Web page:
Dish it in the Garden…! cover

Dish it in the Garden…!


Here, see nine new ideas for DIY craft projects using china, glass plates and dishes. Birdbaths, garden art and collections all created by our Flea Market Gardeners.
Note: For all of these projects, you only need a few ‘art supplies’ and our favorite glue, GE II Silicone (also called Momentive Perform Material.)
Flea Market Gardening

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Kris Flanigan’s first try is excellent!

Kris Flanigan says, “I enjoyed making these but struggled with attaching the rods.. Thanks for the tutorial!

Using 'Flower-shaped dishes'

Margaret Seales‎ barn wood dish flower

Using 'Flower-shaped dishes'

Margaret Seales says, “I have been wanting to do the flower made of a fan and other finds on the piece of wood that has been shown in the past. I have had the wood for a while but just look at my Goodwill find last week!” Margaret‎ combined two of our favorite garden art techniques, the Barnwood Bloom, where you attach objects to weathered wood to make a flower and the Dish Flower, where a glass plate is mounted on a rod and placed in a garden bed.

Kirk Willis’s Daddy-daughter project

Kirk Willis tells us, “When our daughter was eleven, she and I used her mismatched little tea sets) to make mini tea set decorations to poke into containers and planters. We made our gifts for this Christmas and this was her gift to someone. We attached them to a box of old knitting needles which we found at an incredible deal. It was so easy and a fun Daddy/daughter craft project.”

Becky Norris’s ‘dishy’ fence

Becky Norris says, “One of my challenges for this year was to get my collection of ‘rose’ plates displayed on the garden fence. I love collecting items with roses on them which are hand painted. These are a few of those items that do not match the house so I display them in my pink and green garden. I love being able to see these everyday.” Becky used plate hangers which hold the plates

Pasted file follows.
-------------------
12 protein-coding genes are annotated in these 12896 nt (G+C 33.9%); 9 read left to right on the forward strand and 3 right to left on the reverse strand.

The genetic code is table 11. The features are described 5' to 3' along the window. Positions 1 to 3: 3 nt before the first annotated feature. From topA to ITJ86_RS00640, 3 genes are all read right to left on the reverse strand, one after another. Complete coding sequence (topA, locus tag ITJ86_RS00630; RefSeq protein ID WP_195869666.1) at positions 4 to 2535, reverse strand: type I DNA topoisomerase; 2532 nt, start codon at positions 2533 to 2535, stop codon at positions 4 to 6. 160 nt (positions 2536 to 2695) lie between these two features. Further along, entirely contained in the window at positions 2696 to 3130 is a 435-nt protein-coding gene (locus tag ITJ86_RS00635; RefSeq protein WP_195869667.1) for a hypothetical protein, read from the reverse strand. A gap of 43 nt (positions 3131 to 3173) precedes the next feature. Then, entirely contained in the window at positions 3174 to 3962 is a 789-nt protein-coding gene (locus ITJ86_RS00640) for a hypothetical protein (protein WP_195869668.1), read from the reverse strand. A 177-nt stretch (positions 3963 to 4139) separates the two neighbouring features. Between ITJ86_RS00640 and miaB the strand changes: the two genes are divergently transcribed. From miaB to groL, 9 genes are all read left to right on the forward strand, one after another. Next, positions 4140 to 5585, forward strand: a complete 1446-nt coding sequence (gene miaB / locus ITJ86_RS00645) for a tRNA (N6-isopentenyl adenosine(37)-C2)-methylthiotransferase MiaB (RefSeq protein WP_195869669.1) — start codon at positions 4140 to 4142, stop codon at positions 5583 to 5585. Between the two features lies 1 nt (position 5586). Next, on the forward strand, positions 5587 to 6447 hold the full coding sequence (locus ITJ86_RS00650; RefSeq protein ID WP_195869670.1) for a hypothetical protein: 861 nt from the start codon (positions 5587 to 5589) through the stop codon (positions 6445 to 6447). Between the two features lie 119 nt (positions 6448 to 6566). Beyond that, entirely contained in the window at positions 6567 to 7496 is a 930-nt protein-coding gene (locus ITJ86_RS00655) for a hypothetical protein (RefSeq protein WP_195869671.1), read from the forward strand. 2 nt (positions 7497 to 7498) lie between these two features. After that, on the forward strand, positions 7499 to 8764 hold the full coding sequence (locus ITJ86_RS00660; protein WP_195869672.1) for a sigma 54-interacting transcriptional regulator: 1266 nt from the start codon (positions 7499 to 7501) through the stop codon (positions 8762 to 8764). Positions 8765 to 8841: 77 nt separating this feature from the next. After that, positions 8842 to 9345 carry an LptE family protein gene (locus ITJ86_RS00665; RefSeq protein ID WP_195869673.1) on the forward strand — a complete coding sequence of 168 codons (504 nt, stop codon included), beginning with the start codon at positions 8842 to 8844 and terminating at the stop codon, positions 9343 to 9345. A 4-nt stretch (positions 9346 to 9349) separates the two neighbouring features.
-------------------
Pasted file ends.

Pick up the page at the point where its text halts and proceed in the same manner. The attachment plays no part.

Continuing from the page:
Mary Hunt combined tile and glassware

Mary Hunt explains, “I combined the potting bench that I saw on here a year ago with the Becky Norris’s window that I saw on the Flea Market Gardening Facebook page as well. My husband and I worked on this together and so proud of our finished product.”

Mary Hunt used her window as decoration behind her potting table

Making your first birdbath totem

Kathryn O’Brien-Custadio starts her totem

Making your first birdbath totem

Kathryn O’Brien-Custadio created a glass totem style birdbath for her July Challenge She says, “The beginnings of a bird bath are a clear plate, a small glass bird, three green Thrift Shop vases and a bottom plate as a base.”

Kathryn added her tiny blue bird with glue

Tip: The bottom plate adds stability and can be anchored further with stones placed around the bottom. Microwave oven turntable plates worn very well and can be buried in the soil an inch or two.

Kathryn’s birdbath, in the garden

Kathryn says,Finished! I have three more in the making… I’m brainstorming..” Placing your birdbath or totem in the garden is an art in itself. Some greenery or flowers surrounding it can ‘settle’ it into its spot. Mulch placed around the base hides i, making it seem to be more fragile than it is.

Linda Gerstner shows how copper conduit or aluminum pipe can be hammered flat and glued to a dish or plate and used as a ‘stem.’

Linda Gerstner tells us, “I make my own mounts out of 1/2 inch conduit to fit over 2/8 rebar and bend to fit plate and the angle I want the garden plate to be.” For 5 more ways to attach ‘stems’ to dish flowers, see Easy to make dish flowers

Making a Birdbath Stake

Myra Glandon shows how easy it is to make a beautiful birdbath

Making a Birdbath Stake

Myra Glandon describes her project done for the July Project Challenge. She says, “I found a pretty blue decorative bowl at the thrift store, glued a blue beer bottle to the bottom using E6000 adhesive. I let them dry for 2 days. I pounded a piece of rebar (you could use pipe or bamboo) into the ground in my flower bed, and slid the beer bottle down over it. Add water and you have a pretty punch of blue amid your flowers for the birds and butterflies to enjoy.”

Nell Stelzer shows directions for her angel

Nell Stelzer tells us, “This is my second July Project Challenge. I have been working on another project that I found last year on here by another very good FMG friend, a glass garden angel. I finally found all the glass pieces, the ‘boat’ shaped banana split bowls were the hardest! I used a horseradish jar for her head, her ‘halo’ is size 12 gauge wire for jewelry making.”

“The rectangular bottle is a purchased one because all my glass bottles were round or something not flat for gluing. The banana split bowls are heavy! I have let this set for about 5 days now. I used a piece of rebar for a stake.